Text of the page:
Some rappers can land rhymes like a haymaker—quick, unexpected, and pummeling in just the blink of an eye.


In 2013, WillThaRapper confidently stepped into the hip-hop ring sporting a controlled intensity matched only by his tireless quiet grind. The 20-year-old Southeast Washington, D.C. rapper carved out a burgeoning following with his breakout “Hang Wit Me” and a string of buzzing mixtapes: 17 N Savage and Beat Bully Vol. 1 in 2014 and 2015’s Street Runner, On Site, and Beat Bully Vol. 2. Glowing praise would come from XXL, Vibe, The Fader, and Noisey who dubbed him “one of [the DMV’s] newest rising stars. 2017 saw him ink a major label deal with Republic Records as his fiery single “Pull Up Hop Out” racked up 5.4 million Spotify streams in under a month’s time.


However, it’s business as usual for WillThaRapper who taps into raw emotion with each bar. “Once you get that first line, the rest of the song is easy,” he says. “It just falls together in my head.”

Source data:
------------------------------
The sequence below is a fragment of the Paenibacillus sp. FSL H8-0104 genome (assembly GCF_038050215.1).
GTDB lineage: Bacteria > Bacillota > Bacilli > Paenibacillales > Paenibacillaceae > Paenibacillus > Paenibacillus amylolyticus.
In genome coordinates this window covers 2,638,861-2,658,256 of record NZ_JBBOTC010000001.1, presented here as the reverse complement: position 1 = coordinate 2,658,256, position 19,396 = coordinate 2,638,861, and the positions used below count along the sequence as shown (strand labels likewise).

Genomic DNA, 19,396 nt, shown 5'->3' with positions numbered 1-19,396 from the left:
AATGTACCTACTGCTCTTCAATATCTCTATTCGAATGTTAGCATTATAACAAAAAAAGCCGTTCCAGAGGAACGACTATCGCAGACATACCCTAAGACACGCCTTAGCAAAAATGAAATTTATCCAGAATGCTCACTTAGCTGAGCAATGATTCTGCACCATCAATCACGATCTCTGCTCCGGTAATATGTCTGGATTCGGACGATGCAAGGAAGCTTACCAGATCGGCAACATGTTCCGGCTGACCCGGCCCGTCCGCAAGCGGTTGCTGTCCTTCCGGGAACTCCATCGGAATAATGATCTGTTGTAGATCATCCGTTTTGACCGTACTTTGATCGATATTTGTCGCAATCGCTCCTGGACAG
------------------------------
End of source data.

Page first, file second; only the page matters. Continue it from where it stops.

A disciple of Lil Wayne, Meek Mill, and D.C. luminaries like Fat Trel, the artist admits most of his childhood was spent “getting in trouble, an impulse that only got worse following the 2012 murder of his sister.


“Rest in peace to my sister,” he sighs. “Whenever I’m doing an interview or talking about my music, I want to get her name out there. That’s why I’m doing this.”


As many before him did, Will turned to hip-hop. He developed a gruff and unpredictable flow, nodding the D.C.-brewed genre of “Go-go.” The speedy, shifting rhythms add another dimension to his musical persona, which he proudly describes as “more D.C.”


That nimble fire is on display in “Pull Up Hop Out.” As he paints a brutal, yet catchy picture of his surroundings, the song functions as a call-to-arms for the uninitiated and initiated alike.


“I’m just trying to make good music,” he goes on. “Everything is popping right now. I’m meeting new people. Guys in the street are hating, got shot at 40,000 times this year—people change up or get weird over time. However, my music grows with me. It’s the way I’m feeling.”


It’s also highly identifiable. When Will starts swinging, you undeniably feel it. He hopes that anybody struggling in his hometown or beyond will hear these raps and—in his words—think, “He’s from where I’m from.


“Pull Up Hop Out” now.